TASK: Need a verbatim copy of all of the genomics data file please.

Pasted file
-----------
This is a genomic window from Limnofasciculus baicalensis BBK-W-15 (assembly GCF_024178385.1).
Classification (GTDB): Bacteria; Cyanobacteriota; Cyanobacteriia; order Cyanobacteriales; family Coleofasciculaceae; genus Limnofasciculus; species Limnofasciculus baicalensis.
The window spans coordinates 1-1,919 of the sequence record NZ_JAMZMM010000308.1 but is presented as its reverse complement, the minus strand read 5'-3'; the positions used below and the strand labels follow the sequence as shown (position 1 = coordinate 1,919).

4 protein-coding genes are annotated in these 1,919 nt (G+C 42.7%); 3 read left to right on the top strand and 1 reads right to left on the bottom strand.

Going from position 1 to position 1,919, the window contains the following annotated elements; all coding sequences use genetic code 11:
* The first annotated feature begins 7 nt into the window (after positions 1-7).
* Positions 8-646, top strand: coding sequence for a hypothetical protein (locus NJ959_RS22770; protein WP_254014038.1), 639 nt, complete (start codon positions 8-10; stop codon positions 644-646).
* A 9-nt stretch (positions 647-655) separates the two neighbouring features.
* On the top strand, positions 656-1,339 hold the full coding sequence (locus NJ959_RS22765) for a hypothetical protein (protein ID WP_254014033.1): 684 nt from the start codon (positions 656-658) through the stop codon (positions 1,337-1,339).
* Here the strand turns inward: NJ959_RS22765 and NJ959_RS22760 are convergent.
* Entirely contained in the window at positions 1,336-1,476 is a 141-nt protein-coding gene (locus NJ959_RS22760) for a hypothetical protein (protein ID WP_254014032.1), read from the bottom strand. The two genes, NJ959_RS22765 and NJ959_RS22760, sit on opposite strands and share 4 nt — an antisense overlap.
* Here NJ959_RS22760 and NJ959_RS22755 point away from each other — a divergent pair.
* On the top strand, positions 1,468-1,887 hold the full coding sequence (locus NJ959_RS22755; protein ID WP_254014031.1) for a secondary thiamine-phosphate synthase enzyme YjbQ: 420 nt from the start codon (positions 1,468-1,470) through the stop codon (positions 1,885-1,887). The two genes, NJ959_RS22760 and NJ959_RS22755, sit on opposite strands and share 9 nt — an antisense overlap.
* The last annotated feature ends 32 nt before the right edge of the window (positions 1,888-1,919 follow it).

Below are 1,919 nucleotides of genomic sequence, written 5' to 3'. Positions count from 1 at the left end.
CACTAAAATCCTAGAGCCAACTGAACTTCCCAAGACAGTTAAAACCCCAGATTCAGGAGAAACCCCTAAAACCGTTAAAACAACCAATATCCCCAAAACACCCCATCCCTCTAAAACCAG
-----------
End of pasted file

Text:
This is a genomic window from Limnofasciculus baicalensis BBK-W-15 (assembly GCF_024178385.1).
Classification (GTDB): Bacteria; Cyanobacteriota; Cyanobacteriia; order Cyanobacteriales; family Coleofasciculaceae; genus Limnofasciculus; species Limnofasciculus baicalensis.
The window spans coordinates 1-1,919 of the sequence record NZ_JAMZMM010000308.1 but is presented as its reverse complement, the minus strand read 5'-3'; the positions used below and the strand labels follow the sequence as shown (position 1 = coordinate 1,919).

4 protein-coding genes are annotated in these 1,919 nt (G+C 42.7%); 3 read left to right on the top strand and 1 reads right to left on the bottom strand.

Going from position 1 to position 1,919, the window contains the following annotated elements; all coding sequences use genetic code 11:
* The first annotated feature begins 7 nt into the window (after positions 1-7).
* Positions 8-646, top strand: coding sequence for a hypothetical protein (locus NJ959_RS22770; protein WP_254014038.1), 639 nt, complete (start codon positions 8-10; stop codon positions 644-646).
* A 9-nt stretch (positions 647-655) separates the two neighbouring features.
* On the top strand, positions 656-1,339 hold the full coding sequence (locus NJ959_RS22765) for a hypothetical protein (protein ID WP_254014033.1): 684 nt from the start codon (positions 656-658) through the stop codon (positions 1,337-1,339).
* Here the strand turns inward: NJ959_RS22765 and NJ959_RS22760 are convergent.
* Entirely contained in the window at positions 1,336-1,476 is a 141-nt protein-coding gene (locus NJ959_RS22760) for a hypothetical protein (protein ID WP_254014032.1), read from the bottom strand. The two genes, NJ959_RS22765 and NJ959_RS22760, sit on opposite strands and share 4 nt — an antisense overlap.
* Here NJ959_RS22760 and NJ959_RS22755 point away from each other — a divergent pair.
* On the top strand, positions 1,468-1,887 hold the full coding sequence (locus NJ959_RS22755; protein ID WP_254014031.1) for a secondary thiamine-phosphate synthase enzyme YjbQ: 420 nt from the start codon (positions 1,468-1,470) through the stop codon (positions 1,885-1,887). The two genes, NJ959_RS22760 and NJ959_RS22755, sit on opposite strands and share 9 nt — an antisense overlap.
* The last annotated feature ends 32 nt before the right edge of the window (positions 1,888-1,919 follow it).

Below are 1,919 nucleotides of genomic sequence, written 5' to 3'. Positions count from 1 at the left end.
CACTAAAATCCTAGAGCCAACTGAACTTCCCAAGACAGTTAAAACCCCAGATTCAGGAGAAACCCCTAAAACCGTTAAAACAACCAATATCCCCAAAACACCCCATCCCTCTAAAACCAG